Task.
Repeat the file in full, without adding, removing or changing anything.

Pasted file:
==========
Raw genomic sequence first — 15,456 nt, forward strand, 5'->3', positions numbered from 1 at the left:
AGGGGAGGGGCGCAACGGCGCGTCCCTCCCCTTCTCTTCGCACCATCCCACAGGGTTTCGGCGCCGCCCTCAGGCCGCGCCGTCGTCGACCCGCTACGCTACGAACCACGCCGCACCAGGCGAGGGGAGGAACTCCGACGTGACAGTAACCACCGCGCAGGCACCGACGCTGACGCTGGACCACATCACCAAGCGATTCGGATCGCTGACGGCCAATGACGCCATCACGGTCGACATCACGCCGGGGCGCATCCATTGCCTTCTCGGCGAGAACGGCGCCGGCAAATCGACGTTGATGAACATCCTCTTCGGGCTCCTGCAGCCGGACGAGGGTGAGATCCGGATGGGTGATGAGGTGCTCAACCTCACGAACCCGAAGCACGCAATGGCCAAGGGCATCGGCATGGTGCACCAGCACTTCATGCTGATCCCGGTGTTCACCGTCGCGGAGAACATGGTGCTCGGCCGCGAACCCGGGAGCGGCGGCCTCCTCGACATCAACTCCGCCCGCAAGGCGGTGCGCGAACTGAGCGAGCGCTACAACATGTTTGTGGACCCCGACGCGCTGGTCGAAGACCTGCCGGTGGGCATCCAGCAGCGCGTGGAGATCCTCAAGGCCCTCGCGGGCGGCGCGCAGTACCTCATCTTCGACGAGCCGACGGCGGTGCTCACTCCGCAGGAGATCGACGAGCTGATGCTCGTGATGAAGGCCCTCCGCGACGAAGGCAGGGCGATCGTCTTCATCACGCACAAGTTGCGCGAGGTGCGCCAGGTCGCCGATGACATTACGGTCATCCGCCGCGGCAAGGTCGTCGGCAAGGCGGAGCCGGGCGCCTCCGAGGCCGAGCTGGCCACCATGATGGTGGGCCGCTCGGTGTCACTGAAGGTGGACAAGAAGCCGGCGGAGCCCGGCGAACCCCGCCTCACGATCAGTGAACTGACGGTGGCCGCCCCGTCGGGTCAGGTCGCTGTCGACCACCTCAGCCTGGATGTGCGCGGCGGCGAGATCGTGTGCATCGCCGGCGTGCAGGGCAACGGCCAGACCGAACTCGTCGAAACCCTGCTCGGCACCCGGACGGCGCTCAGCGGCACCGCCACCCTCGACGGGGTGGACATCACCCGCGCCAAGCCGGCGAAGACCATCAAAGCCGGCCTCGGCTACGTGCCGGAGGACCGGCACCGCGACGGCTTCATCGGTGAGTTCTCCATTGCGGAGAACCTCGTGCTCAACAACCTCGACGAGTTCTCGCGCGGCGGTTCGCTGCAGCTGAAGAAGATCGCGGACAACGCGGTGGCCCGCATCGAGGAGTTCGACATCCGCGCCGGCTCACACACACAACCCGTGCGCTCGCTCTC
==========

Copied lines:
Raw genomic sequence first — 15,456 nt, forward strand, 5'->3', positions numbered from 1 at the left:
AGGGGAGGGGCGCAACGGCGCGTCCCTCCCCTTCTCTTCGCACCATCCCACAGGGTTTCGGCGCCGCCCTCAGGCCGCGCCGTCGTCGACCCGCTACGCTACGAACCACGCCGCACCAGGCGAGGGGAGGAACTCCGACGTGACAGTAACCACCGCGCAGGCACCGACGCTGACGCTGGACCACATCACCAAGCGATTCGGATCGCTGACGGCCAATGACGCCATCACGGTCGACATCACGCCGGGGCGCATCCATTGCCTTCTCGGCGAGAACGGCGCCGGCAAATCGACGTTGATGAACATCCTCTTCGGGCTCCTGCAGCCGGACGAGGGTGAGATCCGGATGGGTGATGAGGTGCTCAACCTCACGAACCCGAAGCACGCAATGGCCAAGGGCATCGGCATGGTGCACCAGCACTTCATGCTGATCCCGGTGTTCACCGTCGCGGAGAACATGGTGCTCGGCCGCGAACCCGGGAGCGGCGGCCTCCTCGACATCAACTCCGCCCGCAAGGCGGTGCGCGAACTGAGCGAGCGCTACAACATGTTTGTGGACCCCGACGCGCTGGTCGAAGACCTGCCGGTGGGCATCCAGCAGCGCGTGGAGATCCTCAAGGCCCTCGCGGGCGGCGCGCAGTACCTCATCTTCGACGAGCCGACGGCGGTGCTCACTCCGCAGGAGATCGACGAGCTGATGCTCGTGATGAAGGCCCTCCGCGACGAAGGCAGGGCGATCGTCTTCATCACGCACAAGTTGCGCGAGGTGCGCCAGGTCGCCGATGACATTACGGTCATCCGCCGCGGCAAGGTCGTCGGCAAGGCGGAGCCGGGCGCCTCCGAGGCCGAGCTGGCCACCATGATGGTGGGCCGCTCGGTGTCACTGAAGGTGGACAAGAAGCCGGCGGAGCCCGGCGAACCCCGCCTCACGATCAGTGAACTGACGGTGGCCGCCCCGTCGGGTCAGGTCGCTGTCGACCACCTCAGCCTGGATGTGCGCGGCGGCGAGATCGTGTGCATCGCCGGCGTGCAGGGCAACGGCCAGACCGAACTCGTCGAAACCCTGCTCGGCACCCGGACGGCGCTCAGCGGCACCGCCACCCTCGACGGGGTGGACATCACCCGCGCCAAGCCGGCGAAGACCATCAAAGCCGGCCTCGGCTACGTGCCGGAGGACCGGCACCGCGACGGCTTCATCGGTGAGTTCTCCATTGCGGAGAACCTCGTGCTCAACAACCTCGACGAGTTCTCGCGCGGCGGTTCGCTGCAGCTGAAGAAGATCGCGGACAACGCGGTGGCCCGCATCGAGGAGTTCGACATCCGCGCCGGCTCACACACACAACCCGTGCGCTCGCTCTC